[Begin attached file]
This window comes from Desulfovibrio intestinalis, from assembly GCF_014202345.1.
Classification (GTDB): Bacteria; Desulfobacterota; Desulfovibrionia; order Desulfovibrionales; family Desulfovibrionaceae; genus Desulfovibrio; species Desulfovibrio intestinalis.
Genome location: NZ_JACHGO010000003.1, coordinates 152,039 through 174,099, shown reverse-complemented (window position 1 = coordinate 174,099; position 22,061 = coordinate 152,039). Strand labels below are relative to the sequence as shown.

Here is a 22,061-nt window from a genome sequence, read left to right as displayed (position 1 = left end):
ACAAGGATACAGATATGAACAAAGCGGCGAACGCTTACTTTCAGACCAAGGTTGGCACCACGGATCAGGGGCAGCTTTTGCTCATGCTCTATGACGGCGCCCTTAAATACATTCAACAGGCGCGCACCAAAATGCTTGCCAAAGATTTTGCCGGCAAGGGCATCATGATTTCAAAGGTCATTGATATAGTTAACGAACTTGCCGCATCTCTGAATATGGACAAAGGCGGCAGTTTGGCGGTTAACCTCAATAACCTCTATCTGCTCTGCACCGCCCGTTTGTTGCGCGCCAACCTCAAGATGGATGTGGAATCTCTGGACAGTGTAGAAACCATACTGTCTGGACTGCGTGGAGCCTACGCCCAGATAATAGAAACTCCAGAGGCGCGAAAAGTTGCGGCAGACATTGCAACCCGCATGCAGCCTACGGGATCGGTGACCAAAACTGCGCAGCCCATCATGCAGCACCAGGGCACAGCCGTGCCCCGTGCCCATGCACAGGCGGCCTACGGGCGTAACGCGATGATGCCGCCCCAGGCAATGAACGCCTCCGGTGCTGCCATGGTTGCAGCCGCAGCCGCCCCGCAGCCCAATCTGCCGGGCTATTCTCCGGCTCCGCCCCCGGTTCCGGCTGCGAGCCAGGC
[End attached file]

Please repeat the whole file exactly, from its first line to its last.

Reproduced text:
This window comes from Desulfovibrio intestinalis, from assembly GCF_014202345.1.
Classification (GTDB): Bacteria; Desulfobacterota; Desulfovibrionia; order Desulfovibrionales; family Desulfovibrionaceae; genus Desulfovibrio; species Desulfovibrio intestinalis.
Genome location: NZ_JACHGO010000003.1, coordinates 152,039 through 174,099, shown reverse-complemented (window position 1 = coordinate 174,099; position 22,061 = coordinate 152,039). Strand labels below are relative to the sequence as shown.

Here is a 22,061-nt window from a genome sequence, read left to right as displayed (position 1 = left end):
ACAAGGATACAGATATGAACAAAGCGGCGAACGCTTACTTTCAGACCAAGGTTGGCACCACGGATCAGGGGCAGCTTTTGCTCATGCTCTATGACGGCGCCCTTAAATACATTCAACAGGCGCGCACCAAAATGCTTGCCAAAGATTTTGCCGGCAAGGGCATCATGATTTCAAAGGTCATTGATATAGTTAACGAACTTGCCGCATCTCTGAATATGGACAAAGGCGGCAGTTTGGCGGTTAACCTCAATAACCTCTATCTGCTCTGCACCGCCCGTTTGTTGCGCGCCAACCTCAAGATGGATGTGGAATCTCTGGACAGTGTAGAAACCATACTGTCTGGACTGCGTGGAGCCTACGCCCAGATAATAGAAACTCCAGAGGCGCGAAAAGTTGCGGCAGACATTGCAACCCGCATGCAGCCTACGGGATCGGTGACCAAAACTGCGCAGCCCATCATGCAGCACCAGGGCACAGCCGTGCCCCGTGCCCATGCACAGGCGGCCTACGGGCGTAACGCGATGATGCCGCCCCAGGCAATGAACGCCTCCGGTGCTGCCATGGTTGCAGCCGCAGCCGCCCCGCAGCCCAATCTGCCGGGCTATTCTCCGGCTCCGCCCCCGGTTCCGGCTGCGAGCCAGGC